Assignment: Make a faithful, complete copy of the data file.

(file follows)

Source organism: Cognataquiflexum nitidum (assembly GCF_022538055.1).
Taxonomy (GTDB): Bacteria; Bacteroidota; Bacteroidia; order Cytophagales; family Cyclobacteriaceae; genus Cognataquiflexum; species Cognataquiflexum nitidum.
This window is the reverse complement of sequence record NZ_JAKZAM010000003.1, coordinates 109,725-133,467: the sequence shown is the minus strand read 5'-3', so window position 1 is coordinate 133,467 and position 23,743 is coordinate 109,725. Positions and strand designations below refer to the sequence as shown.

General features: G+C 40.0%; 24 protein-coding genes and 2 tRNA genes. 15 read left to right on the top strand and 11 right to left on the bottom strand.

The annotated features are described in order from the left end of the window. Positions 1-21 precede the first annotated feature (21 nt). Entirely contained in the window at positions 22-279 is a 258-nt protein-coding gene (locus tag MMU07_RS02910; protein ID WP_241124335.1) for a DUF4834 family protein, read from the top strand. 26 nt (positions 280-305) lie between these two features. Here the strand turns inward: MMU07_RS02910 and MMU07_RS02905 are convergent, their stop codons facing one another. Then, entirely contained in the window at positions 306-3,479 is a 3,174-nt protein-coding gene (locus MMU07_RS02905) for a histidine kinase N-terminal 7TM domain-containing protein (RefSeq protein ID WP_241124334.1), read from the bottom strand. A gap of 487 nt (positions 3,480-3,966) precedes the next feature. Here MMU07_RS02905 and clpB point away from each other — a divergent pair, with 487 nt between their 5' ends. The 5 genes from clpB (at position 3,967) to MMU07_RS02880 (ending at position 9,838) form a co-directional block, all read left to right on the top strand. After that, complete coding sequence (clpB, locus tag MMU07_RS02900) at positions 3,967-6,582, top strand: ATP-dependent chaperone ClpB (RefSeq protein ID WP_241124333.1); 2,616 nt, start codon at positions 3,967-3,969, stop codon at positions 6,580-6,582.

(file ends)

Source organism: Cognataquiflexum nitidum (assembly GCF_022538055.1).
Taxonomy (GTDB): Bacteria; Bacteroidota; Bacteroidia; order Cytophagales; family Cyclobacteriaceae; genus Cognataquiflexum; species Cognataquiflexum nitidum.
This window is the reverse complement of sequence record NZ_JAKZAM010000003.1, coordinates 109,725-133,467: the sequence shown is the minus strand read 5'-3', so window position 1 is coordinate 133,467 and position 23,743 is coordinate 109,725. Positions and strand designations below refer to the sequence as shown.

General features: G+C 40.0%; 24 protein-coding genes and 2 tRNA genes. 15 read left to right on the top strand and 11 right to left on the bottom strand.

The annotated features are described in order from the left end of the window. Positions 1-21 precede the first annotated feature (21 nt). Entirely contained in the window at positions 22-279 is a 258-nt protein-coding gene (locus tag MMU07_RS02910; protein ID WP_241124335.1) for a DUF4834 family protein, read from the top strand. 26 nt (positions 280-305) lie between these two features. Here the strand turns inward: MMU07_RS02910 and MMU07_RS02905 are convergent, their stop codons facing one another. Then, entirely contained in the window at positions 306-3,479 is a 3,174-nt protein-coding gene (locus MMU07_RS02905) for a histidine kinase N-terminal 7TM domain-containing protein (RefSeq protein ID WP_241124334.1), read from the bottom strand. A gap of 487 nt (positions 3,480-3,966) precedes the next feature. Here MMU07_RS02905 and clpB point away from each other — a divergent pair, with 487 nt between their 5' ends. The 5 genes from clpB (at position 3,967) to MMU07_RS02880 (ending at position 9,838) form a co-directional block, all read left to right on the top strand. After that, complete coding sequence (clpB, locus tag MMU07_RS02900) at positions 3,967-6,582, top strand: ATP-dependent chaperone ClpB (RefSeq protein ID WP_241124333.1); 2,616 nt, start codon at positions 3,967-3,969, stop codon at positions 6,580-6,582.